On Monday, 22 January 2018 10:10:05 GMT Thorsten Kukuk wrote:
> During the first boot with a new timer systemd finds out this timer
> did never run before and starts it immeaditly.
> If somebody knows how to tell systemd that btrfs-balance.timer should
> run once a month, but not during the first 2 hours of a reboot ...

I checked and found it was set to run every 7 days.

Maybe, it's better to at least show a message at the booting screen to tell
user that the jobs are running because there is no LED indicator, at least for
newer ThinkPad models, shows the system is alive :-)

Haoxian



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Re: Cannot boot after upgrading to Snapshot 20180120

CnZhx
In reply to this post by Frederic Crozat-4
On Monday, 22 January 2018 09:55:53 GMT Frederic Crozat wrote:
> Latest btrfsmaintenance package has switched from cron job to systemd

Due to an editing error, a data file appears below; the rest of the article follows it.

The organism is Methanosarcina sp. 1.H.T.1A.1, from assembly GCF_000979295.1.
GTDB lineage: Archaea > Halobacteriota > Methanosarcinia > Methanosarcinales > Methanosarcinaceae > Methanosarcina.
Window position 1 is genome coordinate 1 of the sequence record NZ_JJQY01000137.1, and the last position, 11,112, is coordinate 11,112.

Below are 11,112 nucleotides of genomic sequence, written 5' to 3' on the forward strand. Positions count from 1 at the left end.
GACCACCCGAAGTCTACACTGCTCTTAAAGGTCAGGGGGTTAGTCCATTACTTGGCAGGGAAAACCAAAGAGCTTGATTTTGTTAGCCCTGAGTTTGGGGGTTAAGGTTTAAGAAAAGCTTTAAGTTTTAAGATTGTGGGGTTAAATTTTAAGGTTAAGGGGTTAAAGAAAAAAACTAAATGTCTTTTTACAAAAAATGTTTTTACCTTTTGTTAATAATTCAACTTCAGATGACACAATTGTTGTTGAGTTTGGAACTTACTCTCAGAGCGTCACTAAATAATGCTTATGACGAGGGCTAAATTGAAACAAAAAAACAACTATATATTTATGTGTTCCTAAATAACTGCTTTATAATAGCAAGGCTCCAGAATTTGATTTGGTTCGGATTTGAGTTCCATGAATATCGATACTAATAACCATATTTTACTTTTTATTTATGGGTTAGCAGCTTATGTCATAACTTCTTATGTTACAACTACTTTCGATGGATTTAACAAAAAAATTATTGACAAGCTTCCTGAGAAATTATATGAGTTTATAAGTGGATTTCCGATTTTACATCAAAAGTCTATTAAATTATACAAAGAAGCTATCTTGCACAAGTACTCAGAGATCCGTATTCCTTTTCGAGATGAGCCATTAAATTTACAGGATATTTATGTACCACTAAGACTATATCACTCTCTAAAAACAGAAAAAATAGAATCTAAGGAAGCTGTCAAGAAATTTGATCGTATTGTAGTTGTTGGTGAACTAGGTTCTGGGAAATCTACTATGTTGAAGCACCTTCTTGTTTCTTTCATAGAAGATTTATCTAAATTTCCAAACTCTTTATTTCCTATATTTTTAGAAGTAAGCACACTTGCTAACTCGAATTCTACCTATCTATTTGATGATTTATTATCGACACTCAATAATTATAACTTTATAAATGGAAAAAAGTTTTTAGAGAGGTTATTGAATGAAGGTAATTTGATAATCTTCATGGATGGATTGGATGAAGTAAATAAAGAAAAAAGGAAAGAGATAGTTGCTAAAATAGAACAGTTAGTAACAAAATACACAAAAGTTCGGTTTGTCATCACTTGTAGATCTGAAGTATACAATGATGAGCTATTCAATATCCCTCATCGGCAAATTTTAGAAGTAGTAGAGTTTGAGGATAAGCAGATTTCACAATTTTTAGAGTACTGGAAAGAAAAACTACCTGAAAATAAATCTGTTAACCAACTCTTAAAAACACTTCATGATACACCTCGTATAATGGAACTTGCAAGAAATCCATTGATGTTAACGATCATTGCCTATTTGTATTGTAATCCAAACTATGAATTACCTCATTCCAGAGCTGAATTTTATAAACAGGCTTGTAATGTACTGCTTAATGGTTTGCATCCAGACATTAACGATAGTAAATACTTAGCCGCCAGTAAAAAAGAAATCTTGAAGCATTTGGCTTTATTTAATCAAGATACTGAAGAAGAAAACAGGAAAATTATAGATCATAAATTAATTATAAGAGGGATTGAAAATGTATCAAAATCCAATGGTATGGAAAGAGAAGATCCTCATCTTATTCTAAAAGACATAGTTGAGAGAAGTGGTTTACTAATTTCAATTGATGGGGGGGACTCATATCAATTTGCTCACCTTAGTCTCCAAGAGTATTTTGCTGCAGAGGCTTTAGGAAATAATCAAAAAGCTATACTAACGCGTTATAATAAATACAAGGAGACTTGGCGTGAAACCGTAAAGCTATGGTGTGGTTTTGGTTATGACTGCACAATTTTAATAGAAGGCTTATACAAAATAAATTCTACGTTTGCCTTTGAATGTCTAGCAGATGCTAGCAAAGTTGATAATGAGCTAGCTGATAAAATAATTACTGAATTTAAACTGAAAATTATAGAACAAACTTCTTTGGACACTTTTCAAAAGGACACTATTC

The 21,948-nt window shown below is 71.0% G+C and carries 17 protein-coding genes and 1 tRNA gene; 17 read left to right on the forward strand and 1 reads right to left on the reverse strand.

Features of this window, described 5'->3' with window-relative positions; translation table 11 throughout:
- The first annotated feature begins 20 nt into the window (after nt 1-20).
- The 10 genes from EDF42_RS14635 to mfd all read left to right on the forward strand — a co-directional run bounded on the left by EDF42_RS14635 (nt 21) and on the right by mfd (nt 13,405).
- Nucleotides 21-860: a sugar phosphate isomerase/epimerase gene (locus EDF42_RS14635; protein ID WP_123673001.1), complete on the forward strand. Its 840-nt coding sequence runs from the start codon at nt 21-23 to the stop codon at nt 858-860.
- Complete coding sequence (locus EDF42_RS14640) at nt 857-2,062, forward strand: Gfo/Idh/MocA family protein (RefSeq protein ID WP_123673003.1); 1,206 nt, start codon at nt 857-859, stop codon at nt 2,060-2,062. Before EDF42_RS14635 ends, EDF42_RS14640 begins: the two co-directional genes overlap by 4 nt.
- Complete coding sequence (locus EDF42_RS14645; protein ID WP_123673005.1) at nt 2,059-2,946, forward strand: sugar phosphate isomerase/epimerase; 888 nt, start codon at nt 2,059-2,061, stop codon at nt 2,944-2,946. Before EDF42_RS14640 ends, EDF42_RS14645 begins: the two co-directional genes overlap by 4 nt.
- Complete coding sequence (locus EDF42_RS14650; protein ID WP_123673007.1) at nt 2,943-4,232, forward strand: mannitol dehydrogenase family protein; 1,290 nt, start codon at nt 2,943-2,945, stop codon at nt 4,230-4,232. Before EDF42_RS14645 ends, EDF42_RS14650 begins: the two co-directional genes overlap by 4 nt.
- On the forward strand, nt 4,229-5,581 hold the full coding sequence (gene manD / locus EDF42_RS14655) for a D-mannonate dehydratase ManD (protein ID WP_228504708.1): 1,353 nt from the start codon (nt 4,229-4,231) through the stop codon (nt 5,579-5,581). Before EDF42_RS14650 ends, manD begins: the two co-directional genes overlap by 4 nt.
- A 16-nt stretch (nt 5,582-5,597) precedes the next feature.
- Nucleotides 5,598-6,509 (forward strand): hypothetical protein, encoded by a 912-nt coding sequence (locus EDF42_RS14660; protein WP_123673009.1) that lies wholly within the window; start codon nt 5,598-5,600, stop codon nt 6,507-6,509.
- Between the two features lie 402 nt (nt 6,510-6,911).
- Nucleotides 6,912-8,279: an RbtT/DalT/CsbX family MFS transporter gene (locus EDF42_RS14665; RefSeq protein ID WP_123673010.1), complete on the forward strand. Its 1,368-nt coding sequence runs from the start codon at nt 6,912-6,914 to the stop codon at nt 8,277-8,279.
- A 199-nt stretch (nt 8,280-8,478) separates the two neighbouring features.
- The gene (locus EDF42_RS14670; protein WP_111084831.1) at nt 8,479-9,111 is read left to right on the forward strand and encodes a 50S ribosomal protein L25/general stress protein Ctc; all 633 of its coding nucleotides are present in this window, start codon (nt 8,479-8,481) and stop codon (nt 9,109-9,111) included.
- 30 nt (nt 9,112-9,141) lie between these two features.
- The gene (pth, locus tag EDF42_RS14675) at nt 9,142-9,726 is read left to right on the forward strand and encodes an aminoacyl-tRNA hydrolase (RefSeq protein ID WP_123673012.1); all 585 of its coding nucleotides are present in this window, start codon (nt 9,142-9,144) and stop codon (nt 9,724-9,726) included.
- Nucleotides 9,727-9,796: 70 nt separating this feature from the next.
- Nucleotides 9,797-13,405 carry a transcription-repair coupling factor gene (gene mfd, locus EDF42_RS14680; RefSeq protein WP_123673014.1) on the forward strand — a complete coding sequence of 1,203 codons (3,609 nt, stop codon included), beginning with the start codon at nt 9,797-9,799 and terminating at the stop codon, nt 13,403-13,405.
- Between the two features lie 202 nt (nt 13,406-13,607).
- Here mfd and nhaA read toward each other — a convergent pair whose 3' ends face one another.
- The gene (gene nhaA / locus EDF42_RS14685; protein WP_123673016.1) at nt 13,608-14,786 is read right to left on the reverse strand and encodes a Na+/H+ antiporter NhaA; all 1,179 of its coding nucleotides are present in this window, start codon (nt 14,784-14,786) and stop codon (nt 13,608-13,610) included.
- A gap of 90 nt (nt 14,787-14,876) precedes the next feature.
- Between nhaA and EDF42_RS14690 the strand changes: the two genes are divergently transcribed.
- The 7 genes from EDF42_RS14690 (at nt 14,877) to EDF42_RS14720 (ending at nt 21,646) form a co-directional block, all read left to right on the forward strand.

> timer, this should allow you to easily "tune" the condition on when the
> balancing is done, for your own need (thanks to systemd drop-in).

Thanks for the heads-up. Do you happen to know is it possible to add an option
of `OnBootSec=1h` in [Timer] section of .timer file to make the process start
after 1 hour after boot?

Current `/usr/lib/systemd/system/btrfs-balance.timer` looks like,
```
[Unit]                                                                                                                                
Description=Balance block groups on a btrfs filesystem